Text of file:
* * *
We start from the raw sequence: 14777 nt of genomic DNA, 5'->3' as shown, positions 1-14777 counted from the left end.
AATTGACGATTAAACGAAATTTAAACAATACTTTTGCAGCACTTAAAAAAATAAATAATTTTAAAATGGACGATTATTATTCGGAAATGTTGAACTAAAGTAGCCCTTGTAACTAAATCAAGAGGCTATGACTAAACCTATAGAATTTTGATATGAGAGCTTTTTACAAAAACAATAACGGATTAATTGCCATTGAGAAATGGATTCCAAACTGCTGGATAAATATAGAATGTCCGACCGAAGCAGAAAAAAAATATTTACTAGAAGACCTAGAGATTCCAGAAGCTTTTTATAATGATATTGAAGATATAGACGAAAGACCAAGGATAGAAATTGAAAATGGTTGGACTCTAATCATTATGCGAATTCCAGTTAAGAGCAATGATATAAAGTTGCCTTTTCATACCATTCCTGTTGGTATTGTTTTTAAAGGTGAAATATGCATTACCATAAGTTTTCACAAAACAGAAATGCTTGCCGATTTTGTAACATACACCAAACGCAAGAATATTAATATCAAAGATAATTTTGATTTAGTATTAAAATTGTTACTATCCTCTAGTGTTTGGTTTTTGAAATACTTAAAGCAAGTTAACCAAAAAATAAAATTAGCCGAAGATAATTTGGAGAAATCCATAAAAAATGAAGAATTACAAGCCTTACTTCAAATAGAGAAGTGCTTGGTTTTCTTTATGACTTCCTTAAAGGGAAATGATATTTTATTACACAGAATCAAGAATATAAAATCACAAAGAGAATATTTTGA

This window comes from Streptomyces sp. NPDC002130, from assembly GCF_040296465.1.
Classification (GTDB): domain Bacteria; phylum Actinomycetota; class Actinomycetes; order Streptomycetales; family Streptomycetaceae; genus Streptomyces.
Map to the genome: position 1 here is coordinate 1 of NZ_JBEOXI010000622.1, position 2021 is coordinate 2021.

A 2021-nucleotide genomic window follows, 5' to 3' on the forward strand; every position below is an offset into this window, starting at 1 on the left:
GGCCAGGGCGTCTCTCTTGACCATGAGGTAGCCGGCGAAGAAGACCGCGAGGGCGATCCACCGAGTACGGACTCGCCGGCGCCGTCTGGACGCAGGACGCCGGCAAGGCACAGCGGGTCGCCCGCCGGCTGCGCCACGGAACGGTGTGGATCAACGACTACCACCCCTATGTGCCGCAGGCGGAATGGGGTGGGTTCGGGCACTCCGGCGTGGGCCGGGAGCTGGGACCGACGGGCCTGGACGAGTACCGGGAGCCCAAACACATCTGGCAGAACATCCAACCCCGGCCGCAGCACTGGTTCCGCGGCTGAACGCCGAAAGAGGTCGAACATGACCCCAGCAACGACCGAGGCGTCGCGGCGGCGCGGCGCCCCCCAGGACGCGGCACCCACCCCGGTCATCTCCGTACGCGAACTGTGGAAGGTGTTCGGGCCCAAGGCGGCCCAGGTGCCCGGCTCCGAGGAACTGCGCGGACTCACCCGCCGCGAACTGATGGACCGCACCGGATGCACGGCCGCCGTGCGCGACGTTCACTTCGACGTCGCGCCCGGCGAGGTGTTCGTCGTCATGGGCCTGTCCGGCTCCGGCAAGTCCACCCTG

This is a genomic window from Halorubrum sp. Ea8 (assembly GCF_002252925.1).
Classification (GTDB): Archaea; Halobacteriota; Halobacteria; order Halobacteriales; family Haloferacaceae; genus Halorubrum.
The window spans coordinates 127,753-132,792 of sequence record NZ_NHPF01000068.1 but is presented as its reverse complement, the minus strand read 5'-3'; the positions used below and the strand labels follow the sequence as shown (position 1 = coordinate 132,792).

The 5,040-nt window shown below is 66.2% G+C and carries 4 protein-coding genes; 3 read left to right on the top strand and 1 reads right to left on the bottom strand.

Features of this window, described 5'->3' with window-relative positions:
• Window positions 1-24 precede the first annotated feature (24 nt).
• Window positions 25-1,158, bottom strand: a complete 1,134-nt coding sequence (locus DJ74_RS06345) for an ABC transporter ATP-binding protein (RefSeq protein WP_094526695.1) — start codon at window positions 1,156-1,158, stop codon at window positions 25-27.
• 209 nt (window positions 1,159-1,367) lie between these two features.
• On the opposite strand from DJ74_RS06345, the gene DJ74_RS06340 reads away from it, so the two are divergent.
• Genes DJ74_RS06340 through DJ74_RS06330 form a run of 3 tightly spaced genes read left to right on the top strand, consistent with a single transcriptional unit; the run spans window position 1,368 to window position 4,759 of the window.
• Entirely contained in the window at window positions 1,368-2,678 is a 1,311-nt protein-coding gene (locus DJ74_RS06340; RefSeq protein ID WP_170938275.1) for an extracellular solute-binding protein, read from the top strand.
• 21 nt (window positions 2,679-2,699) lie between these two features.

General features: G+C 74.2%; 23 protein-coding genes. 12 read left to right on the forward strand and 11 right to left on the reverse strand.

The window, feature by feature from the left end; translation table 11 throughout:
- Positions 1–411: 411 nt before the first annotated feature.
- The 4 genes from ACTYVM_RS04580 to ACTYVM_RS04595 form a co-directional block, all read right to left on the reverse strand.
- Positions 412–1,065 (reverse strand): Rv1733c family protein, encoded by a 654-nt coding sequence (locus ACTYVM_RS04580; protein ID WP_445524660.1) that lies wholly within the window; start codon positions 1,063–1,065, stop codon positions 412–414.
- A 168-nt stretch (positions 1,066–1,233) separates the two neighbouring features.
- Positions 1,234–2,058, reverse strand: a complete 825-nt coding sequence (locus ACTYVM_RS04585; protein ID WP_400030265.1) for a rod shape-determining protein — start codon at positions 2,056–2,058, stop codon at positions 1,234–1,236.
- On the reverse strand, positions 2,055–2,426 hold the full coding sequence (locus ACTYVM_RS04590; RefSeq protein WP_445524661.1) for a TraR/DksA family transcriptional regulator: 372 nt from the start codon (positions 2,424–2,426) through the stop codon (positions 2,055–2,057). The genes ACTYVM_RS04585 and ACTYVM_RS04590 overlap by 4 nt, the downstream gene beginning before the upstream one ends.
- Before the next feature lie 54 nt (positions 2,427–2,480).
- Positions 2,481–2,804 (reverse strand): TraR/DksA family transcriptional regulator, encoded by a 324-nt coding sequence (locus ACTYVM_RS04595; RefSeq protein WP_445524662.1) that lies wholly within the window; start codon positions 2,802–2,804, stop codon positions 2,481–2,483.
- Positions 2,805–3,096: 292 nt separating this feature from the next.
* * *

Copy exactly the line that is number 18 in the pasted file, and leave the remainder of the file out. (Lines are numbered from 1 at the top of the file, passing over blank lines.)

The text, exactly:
• Entirely contained in the window at window positions 1,368-2,678 is a 1,311-nt protein-coding gene (locus DJ74_RS06340; RefSeq protein ID WP_170938275.1) for an extracellular solute-binding protein, read from the top strand.